An Old-Fashioned Practice
Letter writing is such an old-fashioned practice – the pen and paper kind. I have always loved stationery – fine paper; elegant pens, especially fountain pens; beautiful and/or significant postage stamps; small presses; cards, particularly the ones from the UK. And, of course, all things related to writing from Japan. I can picture myself having a quaint, tucked-away little shop that contains all these lovely things. Imagine the people who would come in for a visit and leave, knowing they found just the right thing. Or if not, it was a beautiful interlude in their day.
The reality is that I have a desk that contains many of these things already but I rarely use them now. And this is about to change – with great difficulty, I can assure you, because I no longer have the habit. Way too easy to use email, text and Jacquie Lawson cards.
However, as I am going through my desk and looking at this wealth of all things required to write a letter or send a note by mail, I find it sad that I’m not doing so. So I have a new challenge: use up what I have, including my stamps, while I can. So, for those of you who know me, if you start getting notes for no particular reason whatsoever, you know I’m on track.
It bothers me to think this wealth is sitting here going to waste when I can pop into your mailbox with a friendly hello, quote, poem or stick drawing. I also have lots of card stock and I just ordered 200 of my favourite photos to make cards to give away. Furthermore, if anyone wants a note from me in your postal mailbox, you can send me your address to email@example.com One day, when you least expect it, you will get a surprise card or note. Until the stamps run out, and that will take quite some time.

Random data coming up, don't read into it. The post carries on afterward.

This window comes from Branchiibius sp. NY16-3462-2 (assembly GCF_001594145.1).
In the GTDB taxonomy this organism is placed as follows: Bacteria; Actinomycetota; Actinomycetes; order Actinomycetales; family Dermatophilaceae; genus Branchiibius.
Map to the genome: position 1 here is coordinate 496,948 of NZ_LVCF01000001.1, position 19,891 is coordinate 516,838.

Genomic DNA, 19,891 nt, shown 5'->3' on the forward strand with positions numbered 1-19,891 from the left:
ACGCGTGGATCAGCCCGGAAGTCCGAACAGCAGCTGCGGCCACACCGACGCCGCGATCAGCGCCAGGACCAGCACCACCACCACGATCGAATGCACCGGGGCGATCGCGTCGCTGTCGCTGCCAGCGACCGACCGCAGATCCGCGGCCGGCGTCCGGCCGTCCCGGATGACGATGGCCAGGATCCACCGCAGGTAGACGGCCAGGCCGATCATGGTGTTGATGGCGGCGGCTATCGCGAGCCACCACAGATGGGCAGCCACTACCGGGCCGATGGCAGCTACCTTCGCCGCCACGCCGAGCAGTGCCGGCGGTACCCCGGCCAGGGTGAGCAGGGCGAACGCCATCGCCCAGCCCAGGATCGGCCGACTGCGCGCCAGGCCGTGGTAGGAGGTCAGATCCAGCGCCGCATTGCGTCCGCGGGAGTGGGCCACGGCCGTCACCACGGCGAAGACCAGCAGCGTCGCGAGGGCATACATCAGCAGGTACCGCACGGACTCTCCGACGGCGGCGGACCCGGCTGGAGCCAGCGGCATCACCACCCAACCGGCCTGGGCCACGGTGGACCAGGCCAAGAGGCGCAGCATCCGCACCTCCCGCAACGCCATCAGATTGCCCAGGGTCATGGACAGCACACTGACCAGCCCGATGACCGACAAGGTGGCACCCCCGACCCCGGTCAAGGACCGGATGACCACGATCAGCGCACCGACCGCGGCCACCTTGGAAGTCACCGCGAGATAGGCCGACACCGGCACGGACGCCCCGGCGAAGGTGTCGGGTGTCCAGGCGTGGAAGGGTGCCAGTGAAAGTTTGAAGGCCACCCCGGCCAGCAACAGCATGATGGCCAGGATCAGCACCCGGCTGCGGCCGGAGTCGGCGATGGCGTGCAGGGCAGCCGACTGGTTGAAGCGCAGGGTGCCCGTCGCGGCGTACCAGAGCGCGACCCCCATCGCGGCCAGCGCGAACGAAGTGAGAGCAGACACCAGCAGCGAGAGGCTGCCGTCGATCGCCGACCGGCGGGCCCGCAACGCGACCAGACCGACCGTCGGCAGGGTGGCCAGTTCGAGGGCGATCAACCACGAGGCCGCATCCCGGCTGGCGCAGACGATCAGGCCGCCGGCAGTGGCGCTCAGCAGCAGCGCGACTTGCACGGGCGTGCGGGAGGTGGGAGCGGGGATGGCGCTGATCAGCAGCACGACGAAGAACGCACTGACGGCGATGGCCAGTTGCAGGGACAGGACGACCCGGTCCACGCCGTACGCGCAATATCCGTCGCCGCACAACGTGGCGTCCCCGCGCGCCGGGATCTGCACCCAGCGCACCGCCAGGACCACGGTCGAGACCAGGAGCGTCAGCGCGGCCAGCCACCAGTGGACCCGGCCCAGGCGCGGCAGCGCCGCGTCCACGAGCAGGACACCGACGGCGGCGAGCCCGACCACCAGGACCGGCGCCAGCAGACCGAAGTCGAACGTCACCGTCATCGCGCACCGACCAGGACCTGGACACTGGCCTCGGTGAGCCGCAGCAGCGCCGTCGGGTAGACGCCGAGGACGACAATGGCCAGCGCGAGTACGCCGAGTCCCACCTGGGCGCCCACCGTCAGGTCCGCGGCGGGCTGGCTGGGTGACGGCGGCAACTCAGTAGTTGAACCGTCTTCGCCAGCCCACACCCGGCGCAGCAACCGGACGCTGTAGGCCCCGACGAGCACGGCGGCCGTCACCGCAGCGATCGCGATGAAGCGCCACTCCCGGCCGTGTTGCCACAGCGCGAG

We all need connection, beauty, joy, laughter, and a few good words, according to the Surgeon General of the US and all kinds of recent studies. More than ever now. Truth be told, we don’t need science to convince us. We already know from our own experiences.
Letter writing is demanding my attention in several different ways right now, including both emails and text by the way. The latter is a brilliantly efficient way to stay in touch with people who are isolated in the hospital, for example, as well as at home. It is timely in a way that postal mail is not. But why not both? I hope you read this short and wonderful article just published TODAY in The Guardian on letter-writing and how it can transform lives. You will see how the universe nudges me along. :-))
I may live to regret my public proclamation on letter writing from time to time. But I know from past experience that it is the best way for me to do these kinds of essential things that aren’t urgent. At this moment, I am full of hope and enthusiasm to see this through. The reality may be more like the Japanese proverb – “seven times down, eight times up.”
1:) Registration Link for anyone interested in the four-week online program in June hosted by Naramata and Sorrento Centre in BC. Please note the time advertised is PT and the fee is in Canadian dollars.
2:) Banner photo from Gottfried on Gabriola, once again; “Start Anywhere” is by Patricia Ryan Madson and tulips from Ottawa, by me.
3) I found this short article on manga being preserved on washi paper for future generations thought-provoking, even though I have no interest in manga. However, lots of interest in washi paper.
4:) May is a magnificent month in my books. Full of colour, bird song, and a hundred shades of green. And every day, we are gifted with more.
5:) Thank you, as always, for joining me here. I appreciate you from the bottom of my heart. Warmest wishes, Trudy